Example of retrieving your Sink number/index:

$ pactl list sinks | grep -iE '(^sink|name:|index:|alsa\.(name|card_name))'
Sink #3
    Name: alsa_output.usb-0c76_USB_PnP_Audio_Device-00.analog-stereo
        alsa.name = "USB Audio"
        alsa.card_name = "USB PnP Audio Device"
Sink #4
    Name: alsa_output.pci-0000_00_1f.3.analog-stereo
        alsa.name = "ALC257 Analog"
        alsa.card_name = "HDA Intel PCH"
$ pacmd list-sinks | grep -iE '(^sink|name:|index:|alsa\.(name|card_name))'
  * index: 3
    name: <alsa_output.usb-0c76_USB_PnP_Audio_Device-00.analog-stereo>
        alsa.name = "USB Audio"
        alsa.card_name = "USB PnP Audio Device"
    index: 4
    name: <alsa_output.pci-0000_00_1f.3.analog-stereo>
        alsa.name = "ALC257 Analog"
        alsa.card_name = "HDA Intel PCH"
  • it disables volume control.
    – Green
    Feb 18, 2018 at 15:00
  • why? no it doesn't. I just tried it and it's fine. The thing is that it raises the volume above the maximum volume that the volume bar can reach. A full bar would probably be about 150% maybe, so 200% cannot be done with the bar. @Green
    – 842Mono
    Feb 21, 2018 at 12:42
  • 1
    IT WORKS!!! If you want to do this and you use Pipewire, you can get the sink number with "pactl list sinks" and then you can use the command above without problems.
    – Allexj
    Mar 2, 2022 at 14:16

Here is a little script to do the calculation and set volume for you (just pass the volume as an argument). For example: vol 105 will set the volume to 105%.

  • Create file

    $> file=/usr/bin/vol;sudo touch $file && \
    sudo chmod u+x $file && sudo chown $USER:$USER $file && \
    gedit $file
  • Copy and paste:

        #default index of 0 - can be changed
        local mySinkIndex=0
        #if you want to ignore pacmd output
        local ignoreOutput=true
        local num=$1
        local vol=$((num * 655)); 
        vol=$((num * 36 / 100 + vol));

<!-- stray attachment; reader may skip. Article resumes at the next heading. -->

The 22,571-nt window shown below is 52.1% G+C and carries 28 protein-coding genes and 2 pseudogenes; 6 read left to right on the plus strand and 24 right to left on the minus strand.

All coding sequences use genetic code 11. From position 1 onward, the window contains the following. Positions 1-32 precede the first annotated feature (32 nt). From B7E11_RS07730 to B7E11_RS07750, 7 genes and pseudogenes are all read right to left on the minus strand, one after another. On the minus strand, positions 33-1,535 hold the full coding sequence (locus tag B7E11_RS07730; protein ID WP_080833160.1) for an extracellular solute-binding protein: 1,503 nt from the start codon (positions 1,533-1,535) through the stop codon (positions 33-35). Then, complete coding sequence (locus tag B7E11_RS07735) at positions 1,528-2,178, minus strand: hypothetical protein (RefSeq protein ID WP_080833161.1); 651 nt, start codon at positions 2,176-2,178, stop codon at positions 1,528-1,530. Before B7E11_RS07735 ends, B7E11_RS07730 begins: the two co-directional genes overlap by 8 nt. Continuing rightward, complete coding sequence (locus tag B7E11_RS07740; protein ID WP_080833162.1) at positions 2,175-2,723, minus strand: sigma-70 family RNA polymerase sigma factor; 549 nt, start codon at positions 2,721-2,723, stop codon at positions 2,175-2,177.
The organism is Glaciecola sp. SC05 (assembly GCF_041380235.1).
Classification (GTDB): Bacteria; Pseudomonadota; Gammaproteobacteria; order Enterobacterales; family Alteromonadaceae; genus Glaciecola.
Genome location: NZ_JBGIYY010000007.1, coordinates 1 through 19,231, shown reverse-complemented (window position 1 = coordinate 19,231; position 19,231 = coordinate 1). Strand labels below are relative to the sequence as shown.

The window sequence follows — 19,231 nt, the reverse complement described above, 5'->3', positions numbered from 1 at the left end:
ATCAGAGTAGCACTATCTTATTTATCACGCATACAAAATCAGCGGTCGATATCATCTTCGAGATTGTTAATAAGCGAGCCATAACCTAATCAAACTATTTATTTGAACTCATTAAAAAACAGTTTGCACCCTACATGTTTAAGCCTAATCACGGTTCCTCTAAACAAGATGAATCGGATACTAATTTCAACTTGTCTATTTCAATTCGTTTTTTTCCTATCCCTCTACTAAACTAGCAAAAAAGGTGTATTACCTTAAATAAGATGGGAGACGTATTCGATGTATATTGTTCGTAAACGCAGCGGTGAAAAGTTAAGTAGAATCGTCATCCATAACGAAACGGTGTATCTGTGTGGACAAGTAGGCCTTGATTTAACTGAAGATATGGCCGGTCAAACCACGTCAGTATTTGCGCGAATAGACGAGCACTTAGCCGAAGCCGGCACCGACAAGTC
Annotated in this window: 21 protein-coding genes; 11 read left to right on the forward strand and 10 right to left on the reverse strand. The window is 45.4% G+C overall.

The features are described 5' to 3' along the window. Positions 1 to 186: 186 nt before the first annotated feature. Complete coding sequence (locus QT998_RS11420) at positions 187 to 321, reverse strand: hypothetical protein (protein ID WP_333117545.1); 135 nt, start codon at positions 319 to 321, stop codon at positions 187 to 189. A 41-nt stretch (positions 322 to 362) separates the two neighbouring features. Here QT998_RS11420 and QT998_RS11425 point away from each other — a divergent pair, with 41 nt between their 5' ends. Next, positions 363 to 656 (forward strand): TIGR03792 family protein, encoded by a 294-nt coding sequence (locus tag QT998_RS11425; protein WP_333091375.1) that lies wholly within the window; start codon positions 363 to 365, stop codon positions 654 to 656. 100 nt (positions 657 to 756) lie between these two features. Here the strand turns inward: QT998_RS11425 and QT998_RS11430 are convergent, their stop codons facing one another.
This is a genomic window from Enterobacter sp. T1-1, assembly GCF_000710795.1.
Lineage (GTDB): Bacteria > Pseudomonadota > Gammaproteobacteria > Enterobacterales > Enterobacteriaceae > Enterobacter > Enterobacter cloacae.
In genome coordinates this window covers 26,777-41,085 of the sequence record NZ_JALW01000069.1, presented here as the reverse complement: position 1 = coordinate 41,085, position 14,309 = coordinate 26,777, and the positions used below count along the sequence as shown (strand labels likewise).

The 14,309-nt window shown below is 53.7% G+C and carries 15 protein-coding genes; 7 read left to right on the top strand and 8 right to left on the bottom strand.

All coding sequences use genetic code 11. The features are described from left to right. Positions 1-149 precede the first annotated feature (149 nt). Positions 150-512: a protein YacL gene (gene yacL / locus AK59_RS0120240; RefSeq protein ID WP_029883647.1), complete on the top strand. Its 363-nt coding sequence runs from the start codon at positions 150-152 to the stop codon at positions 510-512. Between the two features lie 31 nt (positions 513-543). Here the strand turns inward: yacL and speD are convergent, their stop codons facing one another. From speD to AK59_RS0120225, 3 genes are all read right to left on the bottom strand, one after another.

echo -e "\033[0;32mVol - ${num}:${vol}\033[0;m"
        if $ignoreOutput; then
            pacmd set-sink-volume $mySinkIndex $vol > /dev/null
            pacmd set-sink-volume $mySinkIndex $vol
    SetPacmdSinkVol $@

I inserted the following line into a shell script and set it to run at startup since my fathers laptop (12.04 32 bit) was not saving the max volume setting.

pacmd set-sink-volume 0 99999

if there is only one sound card it is probably index 0 and then you don't need to type out the full name. I see above that the value is based on 65536 being 100%. When I used 99999 i was shooting in the dark. 153% would actually be 100270 achieving the same result as using the gui.




if [ -f "$FILE" ];
   CurrentVolume=$(cat $FILE )

        if [ $CurrentVolume -lt 60 ]; then
        elif [ $CurrentVolume -lt 80 ]; then
        elif [ $CurrentVolume -lt 110 ]; then

if [ "$1" == "UP" ] 
    CurrentVolume=$(echo "$CurrentVolume + $interval" | bc)
    if (( $(echo "$maxVolume < $CurrentVolume" | bc -l) ))
    CurrentVolume=$(echo "$CurrentVolume - $interval" | bc)
    if (( $(echo "$minVolume > $CurrentVolume" | bc -l) ))

echo "CurrentVolume:" $CurrentVolume >> /tmp/currentVolume.log
echo $CurrentVolume > $FILE

for i in {1..20}
   pactl -- set-sink-volume $i $(echo $CurrentVolume)%
  • 2
    Thank you for your answer. If possible, could you edit your answer to elaborate a bit more about it? It's always helpful for people to know why a solution is supposed to work, instead of just blindly copy'n'pasting code they don't understand. That also helps to adapt solutions to different problems. Nov 19, 2016 at 11:01